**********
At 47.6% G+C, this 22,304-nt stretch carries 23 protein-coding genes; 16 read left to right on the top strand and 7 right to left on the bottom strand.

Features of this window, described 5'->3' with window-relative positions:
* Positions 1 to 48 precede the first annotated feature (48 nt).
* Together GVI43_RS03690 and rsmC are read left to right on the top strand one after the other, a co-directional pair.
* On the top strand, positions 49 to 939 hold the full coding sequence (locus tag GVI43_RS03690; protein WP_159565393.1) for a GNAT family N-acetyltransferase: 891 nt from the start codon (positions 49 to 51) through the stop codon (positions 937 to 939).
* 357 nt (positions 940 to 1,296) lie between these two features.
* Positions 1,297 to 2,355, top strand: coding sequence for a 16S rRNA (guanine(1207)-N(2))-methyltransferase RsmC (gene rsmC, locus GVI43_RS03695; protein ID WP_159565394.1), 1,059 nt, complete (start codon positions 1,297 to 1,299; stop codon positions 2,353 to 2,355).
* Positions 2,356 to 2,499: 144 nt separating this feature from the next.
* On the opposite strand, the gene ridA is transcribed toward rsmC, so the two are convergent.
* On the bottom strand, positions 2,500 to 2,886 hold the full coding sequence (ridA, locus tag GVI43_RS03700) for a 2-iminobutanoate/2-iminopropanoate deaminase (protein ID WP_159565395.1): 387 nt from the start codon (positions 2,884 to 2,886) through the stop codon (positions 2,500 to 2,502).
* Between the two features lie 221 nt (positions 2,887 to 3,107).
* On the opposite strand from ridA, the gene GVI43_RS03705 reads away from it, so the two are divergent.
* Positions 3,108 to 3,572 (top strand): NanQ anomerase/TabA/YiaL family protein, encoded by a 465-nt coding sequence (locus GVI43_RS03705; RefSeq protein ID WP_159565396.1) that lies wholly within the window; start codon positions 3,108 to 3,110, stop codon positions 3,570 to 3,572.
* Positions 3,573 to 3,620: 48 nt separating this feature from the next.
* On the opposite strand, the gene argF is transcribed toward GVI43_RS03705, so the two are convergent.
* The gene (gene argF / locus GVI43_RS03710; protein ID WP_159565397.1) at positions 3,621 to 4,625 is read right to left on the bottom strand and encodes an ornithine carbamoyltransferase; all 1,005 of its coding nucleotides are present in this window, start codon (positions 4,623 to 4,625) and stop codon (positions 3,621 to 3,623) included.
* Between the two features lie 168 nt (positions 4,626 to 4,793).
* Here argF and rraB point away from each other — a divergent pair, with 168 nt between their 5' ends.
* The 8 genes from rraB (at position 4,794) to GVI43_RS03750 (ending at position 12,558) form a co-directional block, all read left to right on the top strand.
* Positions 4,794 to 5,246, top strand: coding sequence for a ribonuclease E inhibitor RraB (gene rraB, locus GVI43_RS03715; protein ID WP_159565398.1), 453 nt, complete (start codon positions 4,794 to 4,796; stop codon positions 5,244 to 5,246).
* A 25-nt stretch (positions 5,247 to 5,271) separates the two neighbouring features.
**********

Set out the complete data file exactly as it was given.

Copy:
At 47.6% G+C, this 22,304-nt stretch carries 23 protein-coding genes; 16 read left to right on the top strand and 7 right to left on the bottom strand.

Features of this window, described 5'->3' with window-relative positions:
* Positions 1 to 48 precede the first annotated feature (48 nt).
* Together GVI43_RS03690 and rsmC are read left to right on the top strand one after the other, a co-directional pair.
* On the top strand, positions 49 to 939 hold the full coding sequence (locus tag GVI43_RS03690; protein WP_159565393.1) for a GNAT family N-acetyltransferase: 891 nt from the start codon (positions 49 to 51) through the stop codon (positions 937 to 939).
* 357 nt (positions 940 to 1,296) lie between these two features.
* Positions 1,297 to 2,355, top strand: coding sequence for a 16S rRNA (guanine(1207)-N(2))-methyltransferase RsmC (gene rsmC, locus GVI43_RS03695; protein ID WP_159565394.1), 1,059 nt, complete (start codon positions 1,297 to 1,299; stop codon positions 2,353 to 2,355).
* Positions 2,356 to 2,499: 144 nt separating this feature from the next.
* On the opposite strand, the gene ridA is transcribed toward rsmC, so the two are convergent.
* On the bottom strand, positions 2,500 to 2,886 hold the full coding sequence (ridA, locus tag GVI43_RS03700) for a 2-iminobutanoate/2-iminopropanoate deaminase (protein ID WP_159565395.1): 387 nt from the start codon (positions 2,884 to 2,886) through the stop codon (positions 2,500 to 2,502).
* Between the two features lie 221 nt (positions 2,887 to 3,107).
* On the opposite strand from ridA, the gene GVI43_RS03705 reads away from it, so the two are divergent.
* Positions 3,108 to 3,572 (top strand): NanQ anomerase/TabA/YiaL family protein, encoded by a 465-nt coding sequence (locus GVI43_RS03705; RefSeq protein ID WP_159565396.1) that lies wholly within the window; start codon positions 3,108 to 3,110, stop codon positions 3,570 to 3,572.
* Positions 3,573 to 3,620: 48 nt separating this feature from the next.
* On the opposite strand, the gene argF is transcribed toward GVI43_RS03705, so the two are convergent.
* The gene (gene argF / locus GVI43_RS03710; protein ID WP_159565397.1) at positions 3,621 to 4,625 is read right to left on the bottom strand and encodes an ornithine carbamoyltransferase; all 1,005 of its coding nucleotides are present in this window, start codon (positions 4,623 to 4,625) and stop codon (positions 3,621 to 3,623) included.
* Between the two features lie 168 nt (positions 4,626 to 4,793).
* Here argF and rraB point away from each other — a divergent pair, with 168 nt between their 5' ends.
* The 8 genes from rraB (at position 4,794) to GVI43_RS03750 (ending at position 12,558) form a co-directional block, all read left to right on the top strand.
* Positions 4,794 to 5,246, top strand: coding sequence for a ribonuclease E inhibitor RraB (gene rraB, locus GVI43_RS03715; protein ID WP_159565398.1), 453 nt, complete (start codon positions 4,794 to 4,796; stop codon positions 5,244 to 5,246).
* A 25-nt stretch (positions 5,247 to 5,271) separates the two neighbouring features.